ask a farmer: how do I get started?
Originally published: September 20, 2016
I am often asked in interviews "Why did you decide to do the Female Farmer Project?"
Honestly, there are a million reasons. This young lady is one of them.
I AM GOING TO BE A SENIOR IN HIGH SCHOOL THIS YEAR AND I HAVE BEEN THINKING A LOT ABOUT WHAT I WANT TO DO AFTER SCHOOL. I HAVE A PASSION FOR GROWING/BUYING REAL FOOD AND I LOVE THE OUTDOORS AND ANIMALS--ESPECIALLY LIVESTOCK--LIKE CRAZY. I KNOW I WANT TO BE A FARMER BUT I HAVE NO IDEA WHERE TO START. I LIVE IN THE SEATTLE AREA AND I WAS WONDERING IF YOU COULD POINT ME IN THE RIGHT DIRECTION?
THANK YOU SO MUCH,
Thank you so much for writing. It is so exciting to hear about your passion and love for agriculture. First of all, you should know that the Seattle area is a great place – there are lot of resources, and organizations to support small farms and women in agriculture.
I recruited a few friends to help me answer your questions about where to start. One thing they all encouraged? Getting an education. And we second that. An education will help you in many ways that you will never expect. From entrepreneurship to geometry it’s all surprisingly useful on the farm.
Another recommendation we second is interning! Start looking at different farms in the area and see if there are opportunities to intern over the summer. It’s the quickest way to know if you’re up for the challenge.
We wish you the best of luck and hope you keep us all up to date on your adventures!
From Ali Jackson, a young female farmer in the Seattle area. She really lays it all out for you and I bet she’d be willing to give you a tour of the farm where she works.
Ali Jackson Two years ago I was in your exact position and now I am working on a farm on the Eastside! I have so many resources to share that I wrote a quick post with them all, including news sites, volunteer opportunities in Seattle and where to look for internships when you graduate:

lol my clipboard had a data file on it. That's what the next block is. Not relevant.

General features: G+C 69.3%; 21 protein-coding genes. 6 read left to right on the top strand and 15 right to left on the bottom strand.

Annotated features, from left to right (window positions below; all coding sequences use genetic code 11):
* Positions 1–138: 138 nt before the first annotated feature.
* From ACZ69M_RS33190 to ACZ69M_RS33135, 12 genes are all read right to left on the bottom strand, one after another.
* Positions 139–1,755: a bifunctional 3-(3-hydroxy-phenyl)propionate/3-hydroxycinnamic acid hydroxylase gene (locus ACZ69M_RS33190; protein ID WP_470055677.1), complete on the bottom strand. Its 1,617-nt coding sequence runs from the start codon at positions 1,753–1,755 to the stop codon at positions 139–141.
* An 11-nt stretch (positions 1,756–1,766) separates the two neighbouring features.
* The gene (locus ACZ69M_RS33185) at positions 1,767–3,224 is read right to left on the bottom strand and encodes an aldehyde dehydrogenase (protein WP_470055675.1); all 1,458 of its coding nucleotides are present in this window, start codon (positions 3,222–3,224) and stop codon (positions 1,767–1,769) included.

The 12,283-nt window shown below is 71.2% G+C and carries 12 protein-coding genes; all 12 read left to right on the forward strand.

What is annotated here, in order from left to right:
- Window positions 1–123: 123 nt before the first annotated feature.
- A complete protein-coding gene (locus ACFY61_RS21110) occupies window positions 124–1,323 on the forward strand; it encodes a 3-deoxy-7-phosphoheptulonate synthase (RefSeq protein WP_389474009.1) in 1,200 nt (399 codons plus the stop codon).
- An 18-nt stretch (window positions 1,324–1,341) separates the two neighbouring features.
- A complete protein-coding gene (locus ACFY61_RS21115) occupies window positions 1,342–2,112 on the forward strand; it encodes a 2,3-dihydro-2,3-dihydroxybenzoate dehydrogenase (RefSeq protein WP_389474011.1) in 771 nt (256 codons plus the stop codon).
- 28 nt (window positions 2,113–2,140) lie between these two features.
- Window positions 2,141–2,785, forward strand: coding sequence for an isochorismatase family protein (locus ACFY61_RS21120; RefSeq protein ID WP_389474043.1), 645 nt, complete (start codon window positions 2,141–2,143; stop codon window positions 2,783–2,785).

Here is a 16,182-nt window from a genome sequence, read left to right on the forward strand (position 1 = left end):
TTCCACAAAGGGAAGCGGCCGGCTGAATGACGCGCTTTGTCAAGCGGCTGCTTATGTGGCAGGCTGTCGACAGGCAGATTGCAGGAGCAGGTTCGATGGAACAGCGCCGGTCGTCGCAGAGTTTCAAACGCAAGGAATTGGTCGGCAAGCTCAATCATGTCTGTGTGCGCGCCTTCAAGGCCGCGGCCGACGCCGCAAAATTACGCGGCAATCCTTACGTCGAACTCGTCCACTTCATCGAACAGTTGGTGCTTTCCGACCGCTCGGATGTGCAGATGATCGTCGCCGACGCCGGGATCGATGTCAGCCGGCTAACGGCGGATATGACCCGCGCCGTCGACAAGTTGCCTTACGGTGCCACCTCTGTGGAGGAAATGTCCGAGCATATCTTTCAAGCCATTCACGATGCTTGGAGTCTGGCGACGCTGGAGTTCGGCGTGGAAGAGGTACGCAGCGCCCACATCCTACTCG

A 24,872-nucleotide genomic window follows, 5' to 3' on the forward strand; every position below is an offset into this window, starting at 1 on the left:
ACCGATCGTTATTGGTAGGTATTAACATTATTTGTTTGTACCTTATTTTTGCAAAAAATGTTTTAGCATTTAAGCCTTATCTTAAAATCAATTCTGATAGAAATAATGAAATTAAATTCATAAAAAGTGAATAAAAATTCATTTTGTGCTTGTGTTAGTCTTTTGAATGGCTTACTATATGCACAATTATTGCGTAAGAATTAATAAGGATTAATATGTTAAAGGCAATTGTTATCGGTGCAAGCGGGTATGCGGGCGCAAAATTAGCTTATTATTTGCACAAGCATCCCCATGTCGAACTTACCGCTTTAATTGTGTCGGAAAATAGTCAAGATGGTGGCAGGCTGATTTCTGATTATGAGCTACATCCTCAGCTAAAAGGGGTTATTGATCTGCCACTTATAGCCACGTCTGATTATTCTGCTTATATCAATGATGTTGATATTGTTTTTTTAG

Claire Foster is on the board of the SnoValley Tilth, an organization that I wholeheartedly support – they have a wonderful program called The Experience Farming Project that helps new farmers test out their farming business models and learn to grow different types of vegetables and farmers. Claire Foster And keep in mind the Experience Farming Project once you have a degree, or an internship under your belt, or a year employed on a farm, or a little other experience. It's a program that offers low-cost access to smallish parcels of land to try out your growing practices and marketing models before investing a huge amount of money in your own place: http://www.snovalleytilth.org/experience-farming-project/
Chrissy Hoefgen I graduated from high school in June 2015, and WWOOFed in Hawaii , but am now up near Bellingham participating in Cloud Mountain Farm Center beginner farmer internship. It is so awesome, and as my time comes to an end, I have experienced and learned so much about farming and life. Cloud Mountain also partners with Osprey Hill Farm (two of their interns come over to our place for education days!), pretty awesome place, especially for those interested in more animal farming. There are so many great farms up in Whatcom and Skagit Valley!